So I just wanted to report that where it is now, I think it is an idea whose time has come. It’s something that is really picking up momentum. It’s so consistent with the understanding that’s emerging in the world now, that the world is not out there as some object and we’re over here. Rights of nature is something that has to be an integral part of the way we deal with the world. So that’s the historical update of where we are now. Thank you.
MARI: I’ll pick up on where Bill left off: this idea of a time whose come. And I think you know an idea’s a good one when you say it and other people end up picking it up and thinking it’s theirs. We’re starting to see that happen. People who were not touched by us in any way, or members of the Global Alliance in any way, are just picking this up on their own. You begin to see that, indeed, it is an idea whose time is coming or has come.
What we’re starting to see is that it’s not just people, not just civil society groups or Indigenous organizations and tribal nations, all of whom are engaging in the rights of nature — we’re also starting to see governments and courts on their own begin to pick this up.
I think part of the reason they’re starting to do it is that we’re in a time of environmental crisis. We have ecosystem collapse occurring. Today the rate of species extinction is 1,000 to 10,000 times faster than natural background rates. And of course climate change, which is related to everything, is accelerating far faster than even the most optimistic scientific models predicted. So we’re in a time of overlapping environmental crises that are fueling each other. And so a need for a fundamental shift in human kind’s relationship with the natural world is building, this understanding that we need to make a significant change in how we govern ourselves toward the natural world.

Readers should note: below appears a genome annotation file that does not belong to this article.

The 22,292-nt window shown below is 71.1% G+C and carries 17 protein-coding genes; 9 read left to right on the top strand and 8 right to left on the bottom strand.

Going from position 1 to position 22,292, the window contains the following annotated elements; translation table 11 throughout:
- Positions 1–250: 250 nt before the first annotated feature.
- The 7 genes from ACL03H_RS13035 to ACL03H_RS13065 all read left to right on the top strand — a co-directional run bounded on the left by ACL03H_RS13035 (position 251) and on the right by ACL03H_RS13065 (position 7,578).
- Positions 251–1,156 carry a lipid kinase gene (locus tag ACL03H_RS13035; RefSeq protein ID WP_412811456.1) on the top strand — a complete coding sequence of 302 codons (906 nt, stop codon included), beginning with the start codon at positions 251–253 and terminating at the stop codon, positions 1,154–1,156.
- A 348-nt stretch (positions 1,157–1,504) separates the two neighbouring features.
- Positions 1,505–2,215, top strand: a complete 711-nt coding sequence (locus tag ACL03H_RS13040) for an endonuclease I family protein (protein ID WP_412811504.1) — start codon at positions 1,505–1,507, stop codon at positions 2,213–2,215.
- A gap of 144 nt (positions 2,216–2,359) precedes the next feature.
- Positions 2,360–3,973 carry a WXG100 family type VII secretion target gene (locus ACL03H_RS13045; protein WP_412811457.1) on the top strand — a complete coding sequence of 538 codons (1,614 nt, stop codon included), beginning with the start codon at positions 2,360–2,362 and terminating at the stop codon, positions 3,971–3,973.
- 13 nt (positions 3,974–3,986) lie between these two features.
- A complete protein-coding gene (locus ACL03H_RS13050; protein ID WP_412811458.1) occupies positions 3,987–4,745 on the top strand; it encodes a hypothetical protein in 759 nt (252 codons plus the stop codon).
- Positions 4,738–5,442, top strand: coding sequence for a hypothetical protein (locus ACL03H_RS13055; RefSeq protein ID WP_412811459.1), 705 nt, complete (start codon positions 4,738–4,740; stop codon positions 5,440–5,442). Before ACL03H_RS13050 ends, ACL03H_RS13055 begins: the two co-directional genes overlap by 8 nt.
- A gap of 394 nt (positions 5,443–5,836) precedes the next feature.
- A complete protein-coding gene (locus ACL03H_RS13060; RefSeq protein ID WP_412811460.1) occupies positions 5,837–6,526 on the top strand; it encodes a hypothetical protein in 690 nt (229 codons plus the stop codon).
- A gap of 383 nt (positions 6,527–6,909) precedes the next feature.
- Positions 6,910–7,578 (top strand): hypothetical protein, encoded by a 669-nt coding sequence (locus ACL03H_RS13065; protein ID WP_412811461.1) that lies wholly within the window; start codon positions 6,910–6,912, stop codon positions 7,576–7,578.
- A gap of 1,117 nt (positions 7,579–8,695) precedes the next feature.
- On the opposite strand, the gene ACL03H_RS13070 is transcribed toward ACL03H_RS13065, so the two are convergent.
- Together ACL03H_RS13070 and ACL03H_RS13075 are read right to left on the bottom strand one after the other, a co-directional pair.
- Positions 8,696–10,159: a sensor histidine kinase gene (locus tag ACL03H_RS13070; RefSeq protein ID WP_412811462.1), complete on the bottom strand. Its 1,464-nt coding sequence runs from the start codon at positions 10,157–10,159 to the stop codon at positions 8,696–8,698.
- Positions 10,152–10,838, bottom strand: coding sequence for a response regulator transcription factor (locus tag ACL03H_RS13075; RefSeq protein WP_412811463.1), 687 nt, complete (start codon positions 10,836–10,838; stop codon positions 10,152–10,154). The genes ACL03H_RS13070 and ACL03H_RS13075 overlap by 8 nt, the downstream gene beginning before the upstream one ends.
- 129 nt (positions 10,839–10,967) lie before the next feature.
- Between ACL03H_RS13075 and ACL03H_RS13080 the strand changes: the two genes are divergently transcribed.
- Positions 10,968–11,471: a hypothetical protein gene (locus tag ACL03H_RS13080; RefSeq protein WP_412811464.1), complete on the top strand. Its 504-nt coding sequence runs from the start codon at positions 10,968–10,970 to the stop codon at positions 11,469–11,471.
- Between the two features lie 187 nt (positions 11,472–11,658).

Now 10 years ago in Ecuador, these crises were also happening, and 12 years ago in Tamaqua Borough in Pennsylvania, which Bill talked about. Tamaqua was the very first place in the world that passed a rights of nature law, and we were involved in that. And now today across the United States, there’s more than three dozen communities that have established the rights of nature in law.